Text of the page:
Other Opportunities for Undergraduate Research
It is possible to conduct undergraduate research that does not fall into either the honors program or UROP. If you find yourself interested in the research agenda of a Statistics faculty member, you can email to enquire about available options. This research can be carried out as part of Stats 489 [Independent Study in Statistics], as a paid position if one is available, or as an informal arrangement for neither course credit nor payment. Arrangements must be made on a case-by-case basis with the potential faculty superviser.
Faculty Supervising Undergraduate Research
• Danny Almirall supervises undergraduate researchers with an interest in applied issues in causal inference, dynamic treatment regimens and sequential multiple assignment randomized trials (SMART). Projects include:
o Topics in design and analysis of clinical trials for adaptive treatment plans, by Hwanwoo Kim. Co-advised with Ed Ionides. 2nd prize winner in the national Undergraduate Statistics Project Competition.
o Adaptive intervention designs in substance use prevention.
o An Investigation of Predictor for Tailoring Ecological momentary Assessment and Contextual Recall.
o Introduction to Sequential Multiple Assignment Randomized Trials (SMARTs) with Zero Inflated Count Outcomes for the Development of Dynamic Treatment Regimens (DTRs): with application to substance use research.
If you are interested in working with Dr. Almirall, please visit his web page first to see if he is currently accepting new students: http://www-personal.umich.edu/~dalmiral/.
• Moulinath Banerjee has supervised undergraduate projects including:
o Detecting Active Pathways in Gene Sets.
• Ben Hansen has supervised undergraduate projects including:
o Proposals for Generating and Utilizing Well Informed Initialization Values to Improve the Computational Efficiency of Optmatch.
• Xuming He supervises UROP students and advanced undergraduate research in a broad area of statistics. Examples include:
o Monte Carlo evaluation of Value-at-Risk.
o Ordering of multivariate Data.
• Al Hero has supervised undergraduate projects including:
o Dynamic distributed multidimensional scaling (MDS) for data visualization.
o Spatio-temporal network anomaly detection in Abilene data streams.
o Canonical correlation analysis for sunspot and coronal mass ejection image representation.
• Tailen Hsing has supervised undergraduate projects including:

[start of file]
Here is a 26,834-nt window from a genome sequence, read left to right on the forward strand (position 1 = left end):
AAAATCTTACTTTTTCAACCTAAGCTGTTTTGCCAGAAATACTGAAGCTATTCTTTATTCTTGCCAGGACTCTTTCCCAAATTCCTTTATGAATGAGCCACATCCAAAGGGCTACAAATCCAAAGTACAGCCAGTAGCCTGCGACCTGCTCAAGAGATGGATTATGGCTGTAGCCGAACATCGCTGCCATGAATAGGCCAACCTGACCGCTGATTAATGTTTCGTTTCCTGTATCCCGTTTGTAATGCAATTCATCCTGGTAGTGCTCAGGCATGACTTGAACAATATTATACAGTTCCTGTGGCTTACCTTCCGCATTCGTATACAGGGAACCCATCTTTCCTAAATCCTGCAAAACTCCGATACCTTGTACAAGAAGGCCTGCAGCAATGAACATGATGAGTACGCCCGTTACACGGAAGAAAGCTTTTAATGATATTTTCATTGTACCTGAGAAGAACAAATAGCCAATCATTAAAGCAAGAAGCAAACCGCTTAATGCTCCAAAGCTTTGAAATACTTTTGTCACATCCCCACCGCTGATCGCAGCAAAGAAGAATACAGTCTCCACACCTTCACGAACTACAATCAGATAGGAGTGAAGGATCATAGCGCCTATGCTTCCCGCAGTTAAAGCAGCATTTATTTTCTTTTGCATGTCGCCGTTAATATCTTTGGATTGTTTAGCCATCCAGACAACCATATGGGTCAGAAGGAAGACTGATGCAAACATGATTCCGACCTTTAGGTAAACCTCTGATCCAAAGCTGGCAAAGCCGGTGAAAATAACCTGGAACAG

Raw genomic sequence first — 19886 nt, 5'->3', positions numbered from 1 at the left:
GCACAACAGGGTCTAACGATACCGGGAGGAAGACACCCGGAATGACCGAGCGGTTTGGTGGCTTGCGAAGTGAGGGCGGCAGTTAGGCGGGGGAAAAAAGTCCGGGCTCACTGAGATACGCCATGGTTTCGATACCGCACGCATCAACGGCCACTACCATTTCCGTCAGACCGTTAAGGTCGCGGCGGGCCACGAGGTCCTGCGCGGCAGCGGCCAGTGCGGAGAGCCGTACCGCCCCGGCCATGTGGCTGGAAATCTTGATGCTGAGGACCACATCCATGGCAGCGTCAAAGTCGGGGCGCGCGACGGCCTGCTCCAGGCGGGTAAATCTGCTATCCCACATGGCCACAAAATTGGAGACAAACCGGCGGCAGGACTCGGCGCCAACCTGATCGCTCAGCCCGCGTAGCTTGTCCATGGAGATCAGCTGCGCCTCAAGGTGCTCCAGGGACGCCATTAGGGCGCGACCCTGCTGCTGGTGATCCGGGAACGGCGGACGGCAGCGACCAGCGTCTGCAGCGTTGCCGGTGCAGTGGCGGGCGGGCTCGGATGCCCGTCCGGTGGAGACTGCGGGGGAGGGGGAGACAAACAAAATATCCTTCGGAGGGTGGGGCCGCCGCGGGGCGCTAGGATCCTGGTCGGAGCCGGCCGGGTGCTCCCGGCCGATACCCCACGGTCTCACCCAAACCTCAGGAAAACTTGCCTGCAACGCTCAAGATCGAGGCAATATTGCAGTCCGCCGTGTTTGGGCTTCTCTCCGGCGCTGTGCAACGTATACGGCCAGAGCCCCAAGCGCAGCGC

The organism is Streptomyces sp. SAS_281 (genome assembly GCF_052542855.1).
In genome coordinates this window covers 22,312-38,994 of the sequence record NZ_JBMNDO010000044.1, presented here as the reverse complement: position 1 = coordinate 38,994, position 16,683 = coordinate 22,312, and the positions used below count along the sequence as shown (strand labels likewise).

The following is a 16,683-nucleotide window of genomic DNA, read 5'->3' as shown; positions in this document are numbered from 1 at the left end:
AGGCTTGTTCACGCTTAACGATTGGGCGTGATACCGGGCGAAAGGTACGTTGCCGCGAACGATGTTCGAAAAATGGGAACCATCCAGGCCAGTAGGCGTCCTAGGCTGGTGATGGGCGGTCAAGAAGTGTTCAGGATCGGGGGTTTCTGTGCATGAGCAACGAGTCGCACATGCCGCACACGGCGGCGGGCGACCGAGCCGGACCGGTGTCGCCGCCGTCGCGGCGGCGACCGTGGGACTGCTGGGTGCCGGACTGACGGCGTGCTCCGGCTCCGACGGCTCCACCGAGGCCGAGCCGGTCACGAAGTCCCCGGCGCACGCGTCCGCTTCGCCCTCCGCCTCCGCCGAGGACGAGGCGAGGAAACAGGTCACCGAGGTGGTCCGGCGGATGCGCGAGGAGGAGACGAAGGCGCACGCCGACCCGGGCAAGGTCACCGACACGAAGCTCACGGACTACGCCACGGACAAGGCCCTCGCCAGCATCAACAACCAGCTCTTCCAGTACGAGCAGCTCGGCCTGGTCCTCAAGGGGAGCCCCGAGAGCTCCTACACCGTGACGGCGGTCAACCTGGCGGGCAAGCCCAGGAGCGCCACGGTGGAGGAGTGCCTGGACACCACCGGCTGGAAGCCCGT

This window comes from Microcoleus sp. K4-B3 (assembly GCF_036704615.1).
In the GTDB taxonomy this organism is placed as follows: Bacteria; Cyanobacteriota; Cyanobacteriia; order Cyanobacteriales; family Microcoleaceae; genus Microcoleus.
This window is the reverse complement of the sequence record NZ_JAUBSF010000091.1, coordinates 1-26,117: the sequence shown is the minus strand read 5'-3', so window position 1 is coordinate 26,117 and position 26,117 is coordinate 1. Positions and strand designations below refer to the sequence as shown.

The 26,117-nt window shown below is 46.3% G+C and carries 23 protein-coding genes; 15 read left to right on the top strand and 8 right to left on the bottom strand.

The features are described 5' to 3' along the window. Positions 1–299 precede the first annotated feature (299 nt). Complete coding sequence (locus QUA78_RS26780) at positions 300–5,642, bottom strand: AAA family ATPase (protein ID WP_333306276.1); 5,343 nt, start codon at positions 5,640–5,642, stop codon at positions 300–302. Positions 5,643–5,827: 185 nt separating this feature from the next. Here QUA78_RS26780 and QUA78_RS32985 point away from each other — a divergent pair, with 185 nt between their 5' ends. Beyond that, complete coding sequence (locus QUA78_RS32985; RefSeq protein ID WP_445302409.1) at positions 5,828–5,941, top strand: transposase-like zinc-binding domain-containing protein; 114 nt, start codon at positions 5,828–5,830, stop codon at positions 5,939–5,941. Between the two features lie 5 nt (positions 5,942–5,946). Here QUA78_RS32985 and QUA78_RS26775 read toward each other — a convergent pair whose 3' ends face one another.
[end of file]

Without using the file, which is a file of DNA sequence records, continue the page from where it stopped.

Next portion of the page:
o Analyzing Argo Data Co-advised with Stilian Stoev
o Argo Data Mean Field Modeling Co-advised with Stilian Stoev
• Ed Ionides has supervised undergraduate projects including:
o Topics in design and analysis of clinical trials for adaptive treatment plans. Co-advised with Danny Almirall. 2nd prize winner in the national Undergraduate Statistics Project Competition.
o Modeling cholera as a stochastic process.
o Building POMP objects in R for a dynamic general stochastic equilibrium model..
o Investigating sequential Monte Carlo methods for time series analysis.
o Identification of insurance companies at risk of insolvency. Co-advised with Kristen Moore.
• Long Nguyen has supervised undergraduate projects including:
o Traffic Flow and Density Analysis of NYC TLC Taxi Data.
o NYC Optimal Transport and Ridesharing.
• Kerby Shedden supervises undergraduate research with an emphasis on bioinformatics. Examples include:
o Statistical analysis of high frequency motion capture and muscle activity data: applications to assessing development of trunk postural control.
o Sparsity in the distribution of correlation coefficients in molecular screening data. Co-advised with Ji Zhu.
o Individual-specific and disease-specific factors in acquired copy number variations in cancer.
o Detection of DNA lesions in acute myelogenous leukemia.
o Two-tiered false discovery rates.
o Selective targeting of stem-cell-like cancer cell lines. Co-advised with Gus Rosania.
• Ambuj Tewari has supervised undergraduate research projects and an honors theses. Former projects include:
o Development of an Android app for mobile health.
o Simulations comparing bandit algorithms.
o Development of HeartSteps, an Android app for encouraging physical activity. Co-advised with Predrag Klasnja
o Empirical evaluation of online learning algorithms (honors thesis).
o Numerical experiments with Lasso in high dimensional VAR models.
• Ji Zhu has supervised undergraduate research projects and honors theses. Projects include:
o Forecasting Stock Returns in the Chinese Market with Convolutional Neural Networks.
o Medical Image Classification Building Upon Pre-trained Neural Networks: An Application on Diabetic Retinopathy Detection.
Undergraduate Research Program in Statistics (URPS)
URPS is a competative program where Statistics faculty offer undergraduate research projects for the winter semester.
The URPS 22 information session is Wednesday, December 1 from 5-6pm in 411 West Hall.
The application deadline is Sunday, December 5 at 11:59pm. The application can be found at this link.
Students who will be informed by Sunday, December 12 if they are selected, subject to an interview with the project supervisor.